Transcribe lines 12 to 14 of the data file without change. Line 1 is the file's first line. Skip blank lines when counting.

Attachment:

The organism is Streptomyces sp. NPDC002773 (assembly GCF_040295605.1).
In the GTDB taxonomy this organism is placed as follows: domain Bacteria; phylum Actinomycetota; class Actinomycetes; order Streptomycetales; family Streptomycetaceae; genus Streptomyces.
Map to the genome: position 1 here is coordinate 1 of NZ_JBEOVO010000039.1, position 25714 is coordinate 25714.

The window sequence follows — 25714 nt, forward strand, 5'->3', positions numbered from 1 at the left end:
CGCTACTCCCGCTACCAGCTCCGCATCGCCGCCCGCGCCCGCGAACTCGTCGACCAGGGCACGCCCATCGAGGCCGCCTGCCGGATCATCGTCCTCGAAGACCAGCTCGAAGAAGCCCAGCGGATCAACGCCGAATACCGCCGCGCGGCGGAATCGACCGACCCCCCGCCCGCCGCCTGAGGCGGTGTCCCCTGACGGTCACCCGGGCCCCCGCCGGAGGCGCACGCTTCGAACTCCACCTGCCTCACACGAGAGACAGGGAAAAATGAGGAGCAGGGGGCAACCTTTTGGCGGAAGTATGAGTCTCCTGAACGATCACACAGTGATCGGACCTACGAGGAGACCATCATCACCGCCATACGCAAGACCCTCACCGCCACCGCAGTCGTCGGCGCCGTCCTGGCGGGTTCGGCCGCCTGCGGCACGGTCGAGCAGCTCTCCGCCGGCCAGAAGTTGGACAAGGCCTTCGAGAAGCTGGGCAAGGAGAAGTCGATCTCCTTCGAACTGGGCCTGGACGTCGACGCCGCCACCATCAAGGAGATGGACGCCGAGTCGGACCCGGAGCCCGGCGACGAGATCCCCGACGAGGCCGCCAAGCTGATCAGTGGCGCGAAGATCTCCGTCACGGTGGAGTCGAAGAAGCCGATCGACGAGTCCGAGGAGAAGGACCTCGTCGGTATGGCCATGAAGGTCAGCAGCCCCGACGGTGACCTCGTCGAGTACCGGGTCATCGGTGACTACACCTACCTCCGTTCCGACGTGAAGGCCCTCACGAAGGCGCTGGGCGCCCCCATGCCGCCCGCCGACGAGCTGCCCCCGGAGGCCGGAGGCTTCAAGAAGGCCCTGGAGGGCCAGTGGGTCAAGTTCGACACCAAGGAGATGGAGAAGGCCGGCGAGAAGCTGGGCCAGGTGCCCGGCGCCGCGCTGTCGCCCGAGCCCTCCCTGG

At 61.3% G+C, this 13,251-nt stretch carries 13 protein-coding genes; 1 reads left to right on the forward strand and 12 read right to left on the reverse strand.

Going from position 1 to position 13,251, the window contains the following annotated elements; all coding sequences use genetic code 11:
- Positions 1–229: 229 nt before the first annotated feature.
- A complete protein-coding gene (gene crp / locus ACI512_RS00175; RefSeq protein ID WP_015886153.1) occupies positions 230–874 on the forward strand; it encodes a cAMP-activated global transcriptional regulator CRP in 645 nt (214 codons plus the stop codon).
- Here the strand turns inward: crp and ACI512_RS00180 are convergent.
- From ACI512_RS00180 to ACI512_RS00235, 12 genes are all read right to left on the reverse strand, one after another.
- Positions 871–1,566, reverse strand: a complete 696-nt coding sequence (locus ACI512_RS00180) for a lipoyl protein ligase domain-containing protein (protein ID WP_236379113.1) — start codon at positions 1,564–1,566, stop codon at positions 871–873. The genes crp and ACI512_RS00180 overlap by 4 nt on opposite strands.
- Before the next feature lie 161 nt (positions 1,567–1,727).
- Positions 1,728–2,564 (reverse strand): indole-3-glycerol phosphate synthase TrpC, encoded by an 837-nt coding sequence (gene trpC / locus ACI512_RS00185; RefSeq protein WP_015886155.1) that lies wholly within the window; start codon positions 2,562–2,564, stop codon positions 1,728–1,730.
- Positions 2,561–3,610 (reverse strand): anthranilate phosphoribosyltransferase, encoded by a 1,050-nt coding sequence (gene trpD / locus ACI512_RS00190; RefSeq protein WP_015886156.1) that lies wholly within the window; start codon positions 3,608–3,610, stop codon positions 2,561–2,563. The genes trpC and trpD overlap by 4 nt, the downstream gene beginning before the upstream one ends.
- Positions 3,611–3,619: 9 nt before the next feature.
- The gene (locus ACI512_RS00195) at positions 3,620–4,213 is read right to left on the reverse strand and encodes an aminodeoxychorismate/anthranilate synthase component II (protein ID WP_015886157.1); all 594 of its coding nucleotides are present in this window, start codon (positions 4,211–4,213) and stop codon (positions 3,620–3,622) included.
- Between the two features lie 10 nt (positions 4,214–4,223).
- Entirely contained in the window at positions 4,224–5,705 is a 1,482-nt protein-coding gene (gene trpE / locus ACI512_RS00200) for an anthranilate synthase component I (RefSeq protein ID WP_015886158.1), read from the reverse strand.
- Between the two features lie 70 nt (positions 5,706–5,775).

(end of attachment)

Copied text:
- Positions 871–1,566, reverse strand: a complete 696-nt coding sequence (locus ACI512_RS00180) for a lipoyl protein ligase domain-containing protein (protein ID WP_236379113.1) — start codon at positions 1,564–1,566, stop codon at positions 871–873. The genes crp and ACI512_RS00180 overlap by 4 nt on opposite strands.
- Before the next feature lie 161 nt (positions 1,567–1,727).
- Positions 1,728–2,564 (reverse strand): indole-3-glycerol phosphate synthase TrpC, encoded by an 837-nt coding sequence (gene trpC / locus ACI512_RS00185; RefSeq protein WP_015886155.1) that lies wholly within the window; start codon positions 2,562–2,564, stop codon positions 1,728–1,730.